Author of the Month: Alexandra Jaffe

Sociolinguistics from the Periphery: Small Languages in New Circumstances

Alexandra Jaffe, Professor, Linguistics and Anthropology

Sociolinguistics From the Periphery

In June 2016, Alexandra Jaffe, a member of the university since 2001 and current chair of Linguistics, saw the publication of her latest book, Sociolinguistics from the Periphery: Small Languages in New Circumstances, with Cambridge University Press, co-authored with an international team of scholars—Sari Pietkainen (Finland), Helen Kelly-Holmes (Ireland) and Nikolas Coupland (Wales). The book is the culmination of a four-year collaborative project funded by the Finnish Academy in which Jaffe and her colleagues explored how the “new circumstances” of globalization inflect the meanings of speaking “small”—that is, indigenous (Sami) and minority languages (Corsican, Welsh and Irish) on the “peripheries” of Western Europe. Jaffe said that the book is innovative in both its structure and content. First, she and her co-authors collaborated on every single chapter, so that they all reflect their combined perspectives. Rather than taking a geographical focus, each chapter draws on data from all four sites to explore themes on the leading edge of contemporary sociolinguistics: Reflexivity, Authenticity, Commodification and Transgression. The analyses also upset a number of taken-for-granted oppositions: between center and periphery, old and new, and standard and non-standard. Such research is urgent in multilingual small-language contexts, where different conceptualizations of languages, boundaries and speakers affect individuals’ social, cultural and economic capital. “Globalization can change what it means to be a speaker of a minority language,” Jaffe commented, “because the meaning and value of these languages is repositioned so they are not just seen in light of their relationships with dominant, national languages like French, Finnish or English.” Jaffe explained that one of the book’s core focuses was on cultural tourism, since tourism is both an example of global flows of people and “offers a way of looking at how culture and language are reproduced and represented for others.” In her own research on Corsica, for example, she documented innovative semiotic representations of Corsican culture using new media, and incorporating Mediterranean and global themes (like Japanese Zen gardens). She and her collaborators also explored online and public comedic performances as well as the world of commerce, where “we tracked and analyzed the effects of globalization on artifacts ranging from T-shirts to coffee mugs.” Jaffe encourages both the campus and the community to give Periphery a look. “This book represents four avenues of research into four specific places,” she said. “But the social and communicative processes we describe apply across the world to similar contexts where people who are members of minority and indigenous languages and cultures engage in (re) positioning themselves in the world through acts of linguistic and cultural exchange.” In short, the themes of this book pull together both the linguistic and cultural dimensions of experience. Jaffe’s 1999 book on Corsica, Ideologies in Action: Language Politics on Corsica, was recognized with the first Edward Sapir Book Prize by the Society of Linguistic Anthropology under the American Anthropological Association. She received her B.A. in English and French literature from the University of Delaware and her M.A. and Ph.D. from Indiana University, the latter in 1990.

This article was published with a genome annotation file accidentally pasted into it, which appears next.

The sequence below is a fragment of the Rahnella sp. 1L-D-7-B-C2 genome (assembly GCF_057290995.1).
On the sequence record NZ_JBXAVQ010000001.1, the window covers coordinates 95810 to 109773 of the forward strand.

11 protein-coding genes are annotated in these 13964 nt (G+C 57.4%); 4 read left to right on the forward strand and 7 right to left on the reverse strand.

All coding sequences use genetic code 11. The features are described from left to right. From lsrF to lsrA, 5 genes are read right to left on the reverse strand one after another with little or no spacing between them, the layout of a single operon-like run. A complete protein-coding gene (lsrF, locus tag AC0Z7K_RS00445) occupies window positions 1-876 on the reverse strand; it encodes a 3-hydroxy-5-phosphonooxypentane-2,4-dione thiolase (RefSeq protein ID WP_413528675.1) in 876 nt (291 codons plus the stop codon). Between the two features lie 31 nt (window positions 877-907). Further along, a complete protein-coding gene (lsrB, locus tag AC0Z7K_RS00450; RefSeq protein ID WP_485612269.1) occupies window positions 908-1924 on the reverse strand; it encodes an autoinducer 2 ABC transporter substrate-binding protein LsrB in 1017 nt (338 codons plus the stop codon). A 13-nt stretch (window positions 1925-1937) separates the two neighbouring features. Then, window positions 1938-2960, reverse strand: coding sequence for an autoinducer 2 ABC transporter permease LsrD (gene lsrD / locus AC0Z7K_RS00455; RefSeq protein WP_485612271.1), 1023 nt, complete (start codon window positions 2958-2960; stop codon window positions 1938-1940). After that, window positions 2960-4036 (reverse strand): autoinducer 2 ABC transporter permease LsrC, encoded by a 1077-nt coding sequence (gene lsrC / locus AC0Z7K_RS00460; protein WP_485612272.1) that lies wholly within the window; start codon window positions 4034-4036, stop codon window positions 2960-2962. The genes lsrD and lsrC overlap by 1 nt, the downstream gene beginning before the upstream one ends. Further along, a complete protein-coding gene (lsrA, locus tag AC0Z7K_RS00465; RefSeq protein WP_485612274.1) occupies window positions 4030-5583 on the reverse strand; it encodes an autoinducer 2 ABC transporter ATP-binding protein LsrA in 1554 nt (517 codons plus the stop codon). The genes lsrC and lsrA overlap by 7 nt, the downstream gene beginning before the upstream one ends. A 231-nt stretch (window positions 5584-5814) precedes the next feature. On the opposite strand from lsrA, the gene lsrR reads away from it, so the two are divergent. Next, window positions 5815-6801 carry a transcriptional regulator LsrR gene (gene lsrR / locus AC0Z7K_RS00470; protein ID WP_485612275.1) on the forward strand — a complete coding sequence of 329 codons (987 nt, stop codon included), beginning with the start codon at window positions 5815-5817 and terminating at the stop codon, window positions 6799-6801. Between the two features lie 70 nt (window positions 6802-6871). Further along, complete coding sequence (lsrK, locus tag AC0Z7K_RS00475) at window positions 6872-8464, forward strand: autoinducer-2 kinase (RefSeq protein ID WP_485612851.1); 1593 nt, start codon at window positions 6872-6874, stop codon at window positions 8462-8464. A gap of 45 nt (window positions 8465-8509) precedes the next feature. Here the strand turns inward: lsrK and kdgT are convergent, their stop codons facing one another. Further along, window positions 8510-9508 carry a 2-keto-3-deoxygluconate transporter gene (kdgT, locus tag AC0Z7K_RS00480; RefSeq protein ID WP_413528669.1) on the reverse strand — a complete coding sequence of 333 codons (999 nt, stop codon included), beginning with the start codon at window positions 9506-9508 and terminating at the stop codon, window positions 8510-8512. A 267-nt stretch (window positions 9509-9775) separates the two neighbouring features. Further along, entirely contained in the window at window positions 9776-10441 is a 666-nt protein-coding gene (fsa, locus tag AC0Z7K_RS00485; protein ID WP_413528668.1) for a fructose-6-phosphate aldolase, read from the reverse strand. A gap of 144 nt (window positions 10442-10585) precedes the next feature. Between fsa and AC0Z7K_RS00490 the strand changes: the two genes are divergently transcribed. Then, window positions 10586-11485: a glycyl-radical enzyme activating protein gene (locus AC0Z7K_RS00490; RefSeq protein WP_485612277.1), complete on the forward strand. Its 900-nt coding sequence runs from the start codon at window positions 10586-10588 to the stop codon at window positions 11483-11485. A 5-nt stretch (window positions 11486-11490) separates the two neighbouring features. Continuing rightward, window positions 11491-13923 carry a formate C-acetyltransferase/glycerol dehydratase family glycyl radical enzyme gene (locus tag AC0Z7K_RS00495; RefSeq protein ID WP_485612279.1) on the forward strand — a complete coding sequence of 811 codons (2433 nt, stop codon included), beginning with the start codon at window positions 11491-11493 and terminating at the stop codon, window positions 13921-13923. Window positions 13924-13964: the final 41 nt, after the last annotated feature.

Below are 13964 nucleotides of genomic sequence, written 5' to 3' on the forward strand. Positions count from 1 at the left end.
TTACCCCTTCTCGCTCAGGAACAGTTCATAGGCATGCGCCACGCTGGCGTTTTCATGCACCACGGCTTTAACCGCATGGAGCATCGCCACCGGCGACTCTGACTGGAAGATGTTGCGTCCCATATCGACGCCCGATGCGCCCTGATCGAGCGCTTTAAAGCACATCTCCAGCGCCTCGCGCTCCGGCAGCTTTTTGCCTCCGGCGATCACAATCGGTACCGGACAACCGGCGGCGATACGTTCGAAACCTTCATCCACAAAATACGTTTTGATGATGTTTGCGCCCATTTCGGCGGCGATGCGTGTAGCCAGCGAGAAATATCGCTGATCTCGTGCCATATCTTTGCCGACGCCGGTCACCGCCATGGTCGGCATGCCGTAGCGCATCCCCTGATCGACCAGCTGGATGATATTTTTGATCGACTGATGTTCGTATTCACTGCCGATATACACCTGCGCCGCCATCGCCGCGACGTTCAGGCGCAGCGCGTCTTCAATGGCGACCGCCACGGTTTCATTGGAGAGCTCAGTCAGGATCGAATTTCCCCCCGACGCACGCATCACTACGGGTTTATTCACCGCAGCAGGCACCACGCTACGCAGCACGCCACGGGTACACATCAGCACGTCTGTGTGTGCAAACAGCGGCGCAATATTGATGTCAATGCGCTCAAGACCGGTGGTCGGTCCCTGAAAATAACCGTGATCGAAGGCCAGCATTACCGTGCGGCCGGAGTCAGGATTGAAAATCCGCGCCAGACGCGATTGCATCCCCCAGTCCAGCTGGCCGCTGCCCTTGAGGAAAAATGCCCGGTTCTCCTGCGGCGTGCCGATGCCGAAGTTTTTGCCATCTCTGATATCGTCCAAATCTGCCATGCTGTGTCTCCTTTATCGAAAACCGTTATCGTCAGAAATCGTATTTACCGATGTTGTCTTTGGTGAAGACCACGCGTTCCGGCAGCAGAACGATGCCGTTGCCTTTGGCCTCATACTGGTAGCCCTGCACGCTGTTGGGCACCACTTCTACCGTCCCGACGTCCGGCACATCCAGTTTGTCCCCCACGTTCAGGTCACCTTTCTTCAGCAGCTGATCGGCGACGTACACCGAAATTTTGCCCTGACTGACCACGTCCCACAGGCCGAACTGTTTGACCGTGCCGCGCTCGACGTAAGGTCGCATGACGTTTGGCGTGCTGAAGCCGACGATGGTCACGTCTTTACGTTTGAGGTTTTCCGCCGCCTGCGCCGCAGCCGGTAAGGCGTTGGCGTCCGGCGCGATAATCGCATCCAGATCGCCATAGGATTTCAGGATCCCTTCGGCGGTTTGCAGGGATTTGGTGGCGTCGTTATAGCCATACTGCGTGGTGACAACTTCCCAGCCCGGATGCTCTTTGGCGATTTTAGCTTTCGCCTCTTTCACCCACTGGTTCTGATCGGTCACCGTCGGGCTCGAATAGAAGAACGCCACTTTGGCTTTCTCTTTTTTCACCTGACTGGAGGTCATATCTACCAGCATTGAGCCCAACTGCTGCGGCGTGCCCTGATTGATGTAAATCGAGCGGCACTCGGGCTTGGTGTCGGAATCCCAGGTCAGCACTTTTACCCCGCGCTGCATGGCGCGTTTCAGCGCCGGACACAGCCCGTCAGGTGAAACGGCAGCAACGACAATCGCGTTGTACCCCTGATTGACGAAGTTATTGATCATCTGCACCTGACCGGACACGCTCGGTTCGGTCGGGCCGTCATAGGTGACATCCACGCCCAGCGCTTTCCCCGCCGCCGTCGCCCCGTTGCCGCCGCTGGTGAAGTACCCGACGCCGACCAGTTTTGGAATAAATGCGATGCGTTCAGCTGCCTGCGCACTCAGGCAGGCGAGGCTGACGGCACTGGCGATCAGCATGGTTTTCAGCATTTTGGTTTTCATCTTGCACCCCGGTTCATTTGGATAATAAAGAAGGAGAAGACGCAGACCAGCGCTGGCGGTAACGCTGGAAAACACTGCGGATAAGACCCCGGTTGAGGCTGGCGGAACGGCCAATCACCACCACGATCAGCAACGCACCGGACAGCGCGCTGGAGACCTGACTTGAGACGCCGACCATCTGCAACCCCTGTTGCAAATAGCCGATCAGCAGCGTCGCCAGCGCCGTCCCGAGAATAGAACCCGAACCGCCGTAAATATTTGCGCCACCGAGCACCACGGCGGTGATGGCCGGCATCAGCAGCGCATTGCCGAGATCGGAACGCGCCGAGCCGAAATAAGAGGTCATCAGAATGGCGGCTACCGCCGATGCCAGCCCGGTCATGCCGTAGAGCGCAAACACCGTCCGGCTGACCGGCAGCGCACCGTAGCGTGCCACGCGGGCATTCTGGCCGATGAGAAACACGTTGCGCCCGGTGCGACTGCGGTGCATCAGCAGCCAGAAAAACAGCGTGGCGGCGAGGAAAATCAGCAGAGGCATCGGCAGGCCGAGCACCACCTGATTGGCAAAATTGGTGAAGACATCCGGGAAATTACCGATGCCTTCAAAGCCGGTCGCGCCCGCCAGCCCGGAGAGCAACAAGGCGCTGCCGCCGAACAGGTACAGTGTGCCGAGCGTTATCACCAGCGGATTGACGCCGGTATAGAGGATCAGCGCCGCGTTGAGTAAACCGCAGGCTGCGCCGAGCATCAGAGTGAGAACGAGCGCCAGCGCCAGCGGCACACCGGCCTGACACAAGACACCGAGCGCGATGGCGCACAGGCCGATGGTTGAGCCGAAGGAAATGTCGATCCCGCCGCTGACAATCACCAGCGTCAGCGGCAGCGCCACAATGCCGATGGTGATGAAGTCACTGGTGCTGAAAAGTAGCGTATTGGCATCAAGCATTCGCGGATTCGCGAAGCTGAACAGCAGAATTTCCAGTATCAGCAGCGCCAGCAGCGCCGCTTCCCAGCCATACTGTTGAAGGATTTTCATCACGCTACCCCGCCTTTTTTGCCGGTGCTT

Originally published in Inside CSULB: